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Eddy Arnold moved hillbilly music to the city, creating a sleek sound that relied on his smooth voice and occasionally lush orchestrations. In the process, he became the most popular country performer of the 20th century, spending more weeks at the top of the charts than any other artist. Arnold not only had 28 number one singles, he had more charting singles than any other artist. More than any other country performer of the postwar era, he was responsible for bringing the music to the masses, to people who wouldn't normally listen to country music. Arnold was initially influenced by cowboy singers like Gene Autry, but as his career progressed, he shaped his phrasing in the style of Pete Cassell. Nevertheless, he was more of a crooner than a hillbilly singer, which is a large reason why he was embraced by the entertainment industry at large, and frequently crossed over to the pop charts. Arnold's career ran strong into the '90s. Although his records didn't dominate the charts like they did during the '40s and '50s, he continued to fill concert halls and reissues of his older recordings sold well. Raised on a farm in Tennessee, Arnold was given a guitar at the age of ten by his mother. His father, who had played fiddle and bass, died the following year. Arnold left school so he could help out on the farm. However, he began playing dances whenever he had a chance. Several years later, he made his first radio appearance on a station in Jackson. Arnold then moved to St. Louis, where he played in nightclubs with fiddler Speedy McNatt. In St. Louis, Arnold landed a regular spot on WMPS Memphis, spending six years at the radio station. Through the show, the singer earned a dedicated following of fans. During World War II, Eddy Arnold became part of R.J. Reynolds' Camel Caravan, which featured Redd Stewart, Pee Wee King's Golden West Cowboys, Minnie Pearl, and San Antonio Rose. The troupe performed for U.S. troops throughout America, as well some selected dates in Panama. After the Camel Caravan, Arnold became the featured singer in the Golden West Cowboys while they performed on the Grand Ole Opry. At first, he appeared under the name the Tennessee Plowboy, a nickname that followed him throughout his career. Arnold recorded his first single, "Mommy Please Stay Home With Me," in 1944 for RCA Victor. At RCA, the singer received the guidance of the label's A&R head, Steve Sholes, which proved to be invaluable help for his career. Eddy Arnold pursued a solo career in 1945, the same year he got married to Sally Gayhart. "Each Minute Seems a Million Years," released on RCA's Bluebird division that same year, became his first charting record, peaking in the Top Five. Arnold's career really took off the following year, when "That's How Much I Love You" peaked in the Top Three, staying there for 16 weeks and selling over 650,000 copies; its flip side, "Chained to a Memory," also climbed into the Top Three. Arnold followed the single's success with two number one hits in 1947, "What Is Life Without Love" and "It's a Sin." However, that didn't compare to the success of his next record, "I'll Hold You in My Heart (Till I Can Hold You in My Arms)." The single spent 46 weeks on the charts, with 21 of those weeks spent at the top; it also crossed over to the pop charts, reaching the Top 30. In the process, it became the number one single of the decade. "I'll Hold You in My Heart" confirmed that Arnold had become a country superstar, as did the performance of his 1948 singles. All of his nine singles went into the Top Five, and five of them went to number one, including "Anytime," "What a Fool I Was," "Texarkana Baby," "Just a Little Lovin' (Will Go a Long, Long Way)," "My Daddy Is Only a Picture," and "Bouquet of Roses," which stayed at the top for 19 weeks. In total, Arnold racked up over 40 weeks on top of the charts during 1948, becoming the number one country star in America. He headlined all the radio shows and concerts he appeared on, and he was in demand throughout the nation. By the end of the year, Colonel Tom Parker had become his manager; Parker would later become Elvis Presley's manager. Throughout 1949, he continued to dominate the charts, releasing a succession of Top Ten singles, including the number one "Don't Rob Another Man's Castle," "One Kiss Too Many," "I'm Throwing Rice (At the Girl I Love)," and "Take Me in Your Arms and Hold Me." Eddy Arnold became a familiar face not only to country fans but also to the general public in the early '50s. He toured all of the U.S., as well as several foreign countries. All of the major television shows of the era, including The Perry Como Show and Arthur Godfrey's Talent Scouts, featured the singer. Indeed, he became so popular that he was the first country star to have his own television show, Eddy Arnold Time. The show originally aired on NBC, but it later moved to ABC. Through all of this, his string of Top Ten hits remained unbroken, even though he didn't have another crossover pop hit until 1954. Nevertheless, the sheer amount of country hits was overwhelming: In 1950 he had seven, and 13 in 1951 (including the number ones "There's Been a Change in Me," "Kentucky Waltz," "I Wanna Play House With You," "Easy on the Eyes," and "A Full Time Job"). The hits, including "Eddy's Song" (composed of the titles of previous hits), "How's the World Treating You?," "I Really Don't Want to Know," "My Everything," "The Cattle Call," "That Do Make It Nice," "Just Call Me Lonesome," and "The Richest Man (In the World)," continued to come in force until 1956. Between 1956 and 1964, Arnold continued to chart, but he wasn't reaching the Top Ten at the same frequency of the previous decade. During this time, his style was beginning to change, as he was shedding his rootsy style for a slicker, polished sound that was more appropriate for urban settings than rural territories. Arnold became a crooner, complete with subdued instrumental backings, highlighted by gentle steel guitars and the occasional orchestra. The change in musical direction was a major commercial success, sparking a new era of chart dominance that began in 1965 with "What's He Doing in My World." Not only did he return to the top of the country charts, he once again crossed over to the pop charts. Arnold's second streak of major hits ran until 1969. During this time, he earned several number one and Top Ten singles, all of which were pop hits as well, including "Make the World Go Away," "I Want to Go With You," "The Last Word in Lonesome," "Somebody Like Me," "Lonely Again," "Turn the World Around," "Then You Can Tell Me Goodbye," "They Don't Make Love Like They Used To," and "Please Don't Go." In the early '70s, Arnold continued to appear on the country charts, although his pop hits dried up. The singer signed with MGM in 1972, ending 27 straight years at RCA. Arnold spent only four years at MGM, landing only one major hit, 1974's "I Wish That I Had Loved You Better." Returning to RCA in 1976, he closed out the decade with two hits -- "Cowboy" (1976) and "If Everyone Had Someone Like You" (1978). Arnold managed to put two songs into the Top Ten in 1980 ("Let's Get It While the Gettin's Good," "That's What I Get for Loving You"), making him one of the few artists who charted in five different decades. He continued to record in the '90s, although without charting a hit single. Nevertheless, his concert and television appearances remained popular. Beginning in the '60s, Eddy Arnold was bestowed with a numerous amount of awards. In 1966, he was inducted into the Country Music Hall of Fame. The following year, he was the first Entertainer of the Year named by the CMA. The ACM gave him the Pioneer Award in 1984; three years later, the Songwriters Guild gave him its President's Award. Perhaps the truest gauge of his success is his record sales. Over the course of his career, he has sold over 85 million records, making him one of the most successful artists of the 20th century. His 100th album, After All These Years, was released in 2005 by RCA Records. ~ Stephen Thomas Erlewine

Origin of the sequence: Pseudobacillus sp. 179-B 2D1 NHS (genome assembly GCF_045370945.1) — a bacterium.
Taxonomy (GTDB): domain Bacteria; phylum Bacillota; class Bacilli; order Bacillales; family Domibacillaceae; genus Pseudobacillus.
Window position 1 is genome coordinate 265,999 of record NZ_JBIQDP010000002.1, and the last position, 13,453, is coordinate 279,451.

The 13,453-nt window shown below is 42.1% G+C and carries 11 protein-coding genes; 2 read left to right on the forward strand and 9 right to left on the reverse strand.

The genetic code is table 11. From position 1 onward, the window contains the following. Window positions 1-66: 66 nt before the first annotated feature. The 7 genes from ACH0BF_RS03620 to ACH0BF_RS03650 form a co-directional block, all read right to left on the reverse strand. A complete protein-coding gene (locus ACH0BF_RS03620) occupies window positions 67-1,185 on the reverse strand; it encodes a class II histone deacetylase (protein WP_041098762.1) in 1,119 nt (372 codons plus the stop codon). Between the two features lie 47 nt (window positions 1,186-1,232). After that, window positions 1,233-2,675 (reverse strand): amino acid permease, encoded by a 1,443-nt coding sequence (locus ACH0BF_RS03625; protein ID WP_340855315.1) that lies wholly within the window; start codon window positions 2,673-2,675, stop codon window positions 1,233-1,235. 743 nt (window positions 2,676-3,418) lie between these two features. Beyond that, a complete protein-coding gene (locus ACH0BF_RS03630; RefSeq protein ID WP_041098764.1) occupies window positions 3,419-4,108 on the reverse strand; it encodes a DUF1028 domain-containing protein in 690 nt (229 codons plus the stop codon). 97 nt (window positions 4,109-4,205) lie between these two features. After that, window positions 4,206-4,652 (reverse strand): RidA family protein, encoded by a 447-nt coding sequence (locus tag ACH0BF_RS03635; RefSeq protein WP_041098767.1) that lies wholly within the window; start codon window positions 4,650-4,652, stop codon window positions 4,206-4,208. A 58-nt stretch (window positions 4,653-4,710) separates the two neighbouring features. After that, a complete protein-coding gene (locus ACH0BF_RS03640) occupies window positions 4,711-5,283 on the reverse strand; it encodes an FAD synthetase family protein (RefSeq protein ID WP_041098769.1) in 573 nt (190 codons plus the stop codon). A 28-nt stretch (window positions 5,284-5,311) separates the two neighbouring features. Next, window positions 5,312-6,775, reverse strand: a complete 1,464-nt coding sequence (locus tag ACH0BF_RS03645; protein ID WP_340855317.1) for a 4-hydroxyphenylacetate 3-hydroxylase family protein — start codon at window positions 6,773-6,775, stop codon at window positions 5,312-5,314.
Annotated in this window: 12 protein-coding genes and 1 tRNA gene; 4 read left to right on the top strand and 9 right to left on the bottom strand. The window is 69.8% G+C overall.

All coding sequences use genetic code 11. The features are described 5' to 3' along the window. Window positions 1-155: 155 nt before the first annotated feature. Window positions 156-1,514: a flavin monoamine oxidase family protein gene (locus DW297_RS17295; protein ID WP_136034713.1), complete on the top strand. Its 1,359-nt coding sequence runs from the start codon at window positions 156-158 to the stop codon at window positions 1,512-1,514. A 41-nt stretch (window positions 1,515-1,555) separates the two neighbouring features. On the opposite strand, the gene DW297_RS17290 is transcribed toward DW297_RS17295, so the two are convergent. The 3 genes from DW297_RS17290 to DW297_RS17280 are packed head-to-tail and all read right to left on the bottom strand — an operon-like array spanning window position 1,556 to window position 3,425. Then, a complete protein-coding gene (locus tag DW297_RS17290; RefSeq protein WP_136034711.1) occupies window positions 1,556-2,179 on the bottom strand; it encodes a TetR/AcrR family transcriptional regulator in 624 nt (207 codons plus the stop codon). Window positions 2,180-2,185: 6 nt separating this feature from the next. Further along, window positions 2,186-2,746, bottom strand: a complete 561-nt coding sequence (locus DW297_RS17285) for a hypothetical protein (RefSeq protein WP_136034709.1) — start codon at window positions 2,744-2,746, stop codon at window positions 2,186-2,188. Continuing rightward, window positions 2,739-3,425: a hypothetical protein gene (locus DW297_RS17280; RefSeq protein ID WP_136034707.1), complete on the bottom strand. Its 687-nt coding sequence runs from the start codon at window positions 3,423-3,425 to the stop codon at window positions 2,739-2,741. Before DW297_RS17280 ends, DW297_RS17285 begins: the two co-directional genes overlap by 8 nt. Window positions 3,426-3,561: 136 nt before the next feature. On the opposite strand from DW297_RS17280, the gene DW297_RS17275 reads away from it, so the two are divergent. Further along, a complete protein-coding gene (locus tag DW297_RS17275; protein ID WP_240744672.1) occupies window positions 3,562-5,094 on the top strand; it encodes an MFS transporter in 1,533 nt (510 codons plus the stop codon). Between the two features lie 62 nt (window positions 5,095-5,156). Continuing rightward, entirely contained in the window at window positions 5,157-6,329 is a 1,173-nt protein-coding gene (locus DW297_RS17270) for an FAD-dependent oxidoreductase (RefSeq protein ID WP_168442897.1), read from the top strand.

Richard Edward Arnold
15 May 1918 in Hendersonville, TN
'40s, '50s, '60s, '70s, '80s, '90s, '00s